The defendant's right to remove is determined by the plaintiffs' pleadings at the time of petition for removal. Pullman Co. v. Jenkins, 305 U.S. 534, 537 (1939). Furthermore, the defendant has the burden of showing the existence of federal jurisdiction. Id. at 540-41. "[T]he removal statute should be strictly construed and all doubts should be resolved in favor of remand." Abels v. State Farm Fire & Cas. Co., 770 F.2d 26, 29 (3d Cir. 1985). "If at any time before final judgment it appears that the district court lacks subject matter jurisdiction, the case shall be remanded." 28 U.S.C. § 1447(c).

B. Federal Question Jurisdiction

Federal question jurisdiction pursuant to 28 U.S.C. § 1331 extends to "only those cases in which a well-pleaded complaint establishes either that federal law creates the cause of action or that the plaintiffs right to relief necessarily depends on resolution of a substantial question of federal law." Franchise Tax Bd. of Cal. v. Constr. Laborers Vacation Trust for S. Cal., 463 U.S. 1, 27-28 (1983). Under the well-pleaded complaint rule, which governs whether a case arises under federal law, the plaintiff is typically entitled to remain in state court if the complaint does not, on its face, allege a federal claim. Pasack Valley Hasp., Inc. v. Local 464A UFCW Welfare Reimbursement Plan, 388 F.3d 393, 398 (3d Cir. 2004). That a federal question may be raised as a defense is insufficient. U.S. Express Lines, Ltd. v. Higgins, 281 F.3d 383, 389 (3d Cir. 2002). Rather, "[t]he controversy must be disclosed upon the face of the complaint, unaided by the answer or by the petition for removal." Id.

Defendant Judge Foster argues that Mr. Ho's Complaint does not "implicate federal law since it raises only a state law claim for malicious prosecution against the Third Party Plaintiff." (ECF No. 3-1 at 9.) Judge Foster further argues that Mr. Chen, as a non-party, has no authority to remove the action. (Id. at 9-10) Finally, Judge Foster argues that the several federal statutes cited by the Third Party Plaintiff in the Notice of Removal are irrelevant since they are not mentioned in the Third Party Complaint, and even if they were, a Third Party Complaint cannot serve as the basis for "arising under" jurisdiction. (Id.)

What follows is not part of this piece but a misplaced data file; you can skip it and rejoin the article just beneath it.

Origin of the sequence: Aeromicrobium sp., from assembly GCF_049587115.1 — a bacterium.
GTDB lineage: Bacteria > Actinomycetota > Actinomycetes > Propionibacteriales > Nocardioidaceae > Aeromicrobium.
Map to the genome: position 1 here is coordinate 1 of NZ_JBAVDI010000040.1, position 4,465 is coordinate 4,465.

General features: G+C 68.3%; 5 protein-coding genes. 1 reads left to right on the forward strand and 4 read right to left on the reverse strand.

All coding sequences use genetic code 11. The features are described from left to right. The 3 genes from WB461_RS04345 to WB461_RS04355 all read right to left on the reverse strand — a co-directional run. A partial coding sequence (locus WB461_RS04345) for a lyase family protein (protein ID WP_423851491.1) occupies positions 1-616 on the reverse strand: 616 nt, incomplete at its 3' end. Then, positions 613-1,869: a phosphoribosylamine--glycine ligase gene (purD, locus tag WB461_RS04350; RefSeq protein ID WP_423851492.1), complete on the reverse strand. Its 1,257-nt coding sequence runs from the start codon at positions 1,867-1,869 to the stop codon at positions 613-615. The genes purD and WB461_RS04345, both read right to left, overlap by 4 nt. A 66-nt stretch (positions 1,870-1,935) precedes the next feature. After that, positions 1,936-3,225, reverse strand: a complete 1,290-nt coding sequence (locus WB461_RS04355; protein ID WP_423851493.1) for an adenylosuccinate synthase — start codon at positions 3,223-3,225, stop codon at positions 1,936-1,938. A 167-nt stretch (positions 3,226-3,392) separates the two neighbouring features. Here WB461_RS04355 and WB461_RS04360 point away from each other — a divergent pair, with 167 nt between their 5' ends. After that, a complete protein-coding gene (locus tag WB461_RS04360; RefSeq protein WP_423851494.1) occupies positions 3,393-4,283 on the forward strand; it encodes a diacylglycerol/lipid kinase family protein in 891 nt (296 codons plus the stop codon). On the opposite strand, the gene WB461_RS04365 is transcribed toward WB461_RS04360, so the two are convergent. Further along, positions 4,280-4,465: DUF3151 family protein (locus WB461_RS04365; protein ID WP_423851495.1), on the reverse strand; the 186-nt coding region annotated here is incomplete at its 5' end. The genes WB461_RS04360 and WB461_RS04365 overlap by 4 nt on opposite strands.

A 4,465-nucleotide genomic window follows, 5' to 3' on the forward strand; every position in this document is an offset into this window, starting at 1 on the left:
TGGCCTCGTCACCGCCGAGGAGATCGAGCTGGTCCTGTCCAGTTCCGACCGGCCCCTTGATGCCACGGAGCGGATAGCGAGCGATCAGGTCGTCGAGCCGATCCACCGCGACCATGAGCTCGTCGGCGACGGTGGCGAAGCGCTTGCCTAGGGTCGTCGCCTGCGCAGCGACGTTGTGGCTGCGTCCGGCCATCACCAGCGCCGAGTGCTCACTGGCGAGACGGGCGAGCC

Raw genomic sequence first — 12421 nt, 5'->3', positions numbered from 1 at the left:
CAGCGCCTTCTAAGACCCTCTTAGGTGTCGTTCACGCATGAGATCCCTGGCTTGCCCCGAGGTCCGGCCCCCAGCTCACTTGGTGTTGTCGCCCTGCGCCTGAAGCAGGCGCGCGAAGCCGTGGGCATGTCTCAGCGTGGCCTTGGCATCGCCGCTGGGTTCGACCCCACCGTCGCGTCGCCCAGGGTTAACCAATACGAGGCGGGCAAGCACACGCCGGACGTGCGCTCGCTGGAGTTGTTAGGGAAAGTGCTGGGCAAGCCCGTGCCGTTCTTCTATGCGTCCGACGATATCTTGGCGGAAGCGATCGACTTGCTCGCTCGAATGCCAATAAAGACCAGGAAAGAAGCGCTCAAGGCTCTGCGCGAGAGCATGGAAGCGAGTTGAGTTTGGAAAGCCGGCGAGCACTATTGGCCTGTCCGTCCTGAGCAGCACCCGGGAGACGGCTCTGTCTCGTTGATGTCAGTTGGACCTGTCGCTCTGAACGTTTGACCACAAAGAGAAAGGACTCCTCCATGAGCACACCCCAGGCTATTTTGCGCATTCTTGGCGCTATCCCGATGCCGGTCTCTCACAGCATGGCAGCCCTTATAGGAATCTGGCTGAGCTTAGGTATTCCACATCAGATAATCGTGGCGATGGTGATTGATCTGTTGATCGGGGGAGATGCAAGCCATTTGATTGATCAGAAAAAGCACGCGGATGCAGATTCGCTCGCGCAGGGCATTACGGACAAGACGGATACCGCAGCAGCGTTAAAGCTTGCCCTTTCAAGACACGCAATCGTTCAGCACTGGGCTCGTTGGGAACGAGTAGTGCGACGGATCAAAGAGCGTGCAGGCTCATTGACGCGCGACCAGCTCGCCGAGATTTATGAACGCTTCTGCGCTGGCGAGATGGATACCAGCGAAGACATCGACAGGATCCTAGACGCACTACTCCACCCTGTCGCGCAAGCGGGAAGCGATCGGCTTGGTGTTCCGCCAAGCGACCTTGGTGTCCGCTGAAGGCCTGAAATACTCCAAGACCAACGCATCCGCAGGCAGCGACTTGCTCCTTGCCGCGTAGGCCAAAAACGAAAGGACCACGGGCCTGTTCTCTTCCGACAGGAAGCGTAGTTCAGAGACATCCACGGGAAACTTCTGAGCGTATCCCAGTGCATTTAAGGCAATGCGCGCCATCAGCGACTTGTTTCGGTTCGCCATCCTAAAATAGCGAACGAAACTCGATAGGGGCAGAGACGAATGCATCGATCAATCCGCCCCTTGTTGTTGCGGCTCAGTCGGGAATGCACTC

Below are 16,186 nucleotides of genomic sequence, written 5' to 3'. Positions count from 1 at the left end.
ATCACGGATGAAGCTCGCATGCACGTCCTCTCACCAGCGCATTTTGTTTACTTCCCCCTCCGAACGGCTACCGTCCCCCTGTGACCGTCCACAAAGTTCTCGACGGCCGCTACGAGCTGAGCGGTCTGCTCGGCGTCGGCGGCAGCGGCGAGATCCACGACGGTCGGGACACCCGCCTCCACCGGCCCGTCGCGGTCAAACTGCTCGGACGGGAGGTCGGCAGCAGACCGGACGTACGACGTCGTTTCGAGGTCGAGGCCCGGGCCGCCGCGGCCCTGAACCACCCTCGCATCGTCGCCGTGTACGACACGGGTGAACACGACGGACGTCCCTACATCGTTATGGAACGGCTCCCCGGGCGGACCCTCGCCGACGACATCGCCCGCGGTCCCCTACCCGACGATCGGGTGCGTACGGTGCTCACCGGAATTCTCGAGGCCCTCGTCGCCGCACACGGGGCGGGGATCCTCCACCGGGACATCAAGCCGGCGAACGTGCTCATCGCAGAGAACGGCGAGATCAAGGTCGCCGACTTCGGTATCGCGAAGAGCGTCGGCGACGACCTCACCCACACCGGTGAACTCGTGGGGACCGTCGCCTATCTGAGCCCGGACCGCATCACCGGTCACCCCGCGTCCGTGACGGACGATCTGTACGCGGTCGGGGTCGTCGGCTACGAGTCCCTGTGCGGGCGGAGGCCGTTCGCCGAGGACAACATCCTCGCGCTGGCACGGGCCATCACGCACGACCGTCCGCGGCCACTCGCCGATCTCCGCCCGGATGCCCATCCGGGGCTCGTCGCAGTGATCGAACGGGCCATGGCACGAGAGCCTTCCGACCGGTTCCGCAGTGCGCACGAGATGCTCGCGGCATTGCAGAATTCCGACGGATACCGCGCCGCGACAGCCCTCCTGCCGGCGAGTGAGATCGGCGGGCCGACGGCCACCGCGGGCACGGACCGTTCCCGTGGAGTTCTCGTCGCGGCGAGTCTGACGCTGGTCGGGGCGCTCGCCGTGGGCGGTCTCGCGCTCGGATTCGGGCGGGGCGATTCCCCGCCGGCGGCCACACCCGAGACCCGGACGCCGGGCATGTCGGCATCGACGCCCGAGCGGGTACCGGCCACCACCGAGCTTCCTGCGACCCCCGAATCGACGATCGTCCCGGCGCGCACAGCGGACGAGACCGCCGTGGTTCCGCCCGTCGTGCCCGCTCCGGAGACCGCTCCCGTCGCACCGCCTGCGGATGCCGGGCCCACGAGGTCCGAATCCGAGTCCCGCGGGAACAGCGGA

Defendants Breitowich and David Schlendorf Law Office argue that the "laundry list of federal criminal code sections" cited by the Third Party Plaintiff are either "punitive criminal statutes or definitional [terms]" for which "[t]here is no indication that a private cause of action exists." (ECF No. 22-4 at 9-10.)

The Court has reviewed Mr. Ho's Complaint and finds that it alleges only a claim of malicious prosecution. (ECF No. 1-2.) Furthermore, "the third-party plaintiff filed his third-party complaint in state court; [and] there are no grounds for him to remove his complaint to this Court. Moreover, even if this Court were to treat his third-party complaint as a counterclaim, there would be no federal question jurisdiction because a counterclaim cannot serve as the basis for "arising under" jurisdiction.'" New Jersey v. $322, 290.00, No. 11-6467 (JAD), 2012 WL 2993649, at *3 (D.N.J. July 5, 2012), report and recommendation adopted, No. 11-6467, ...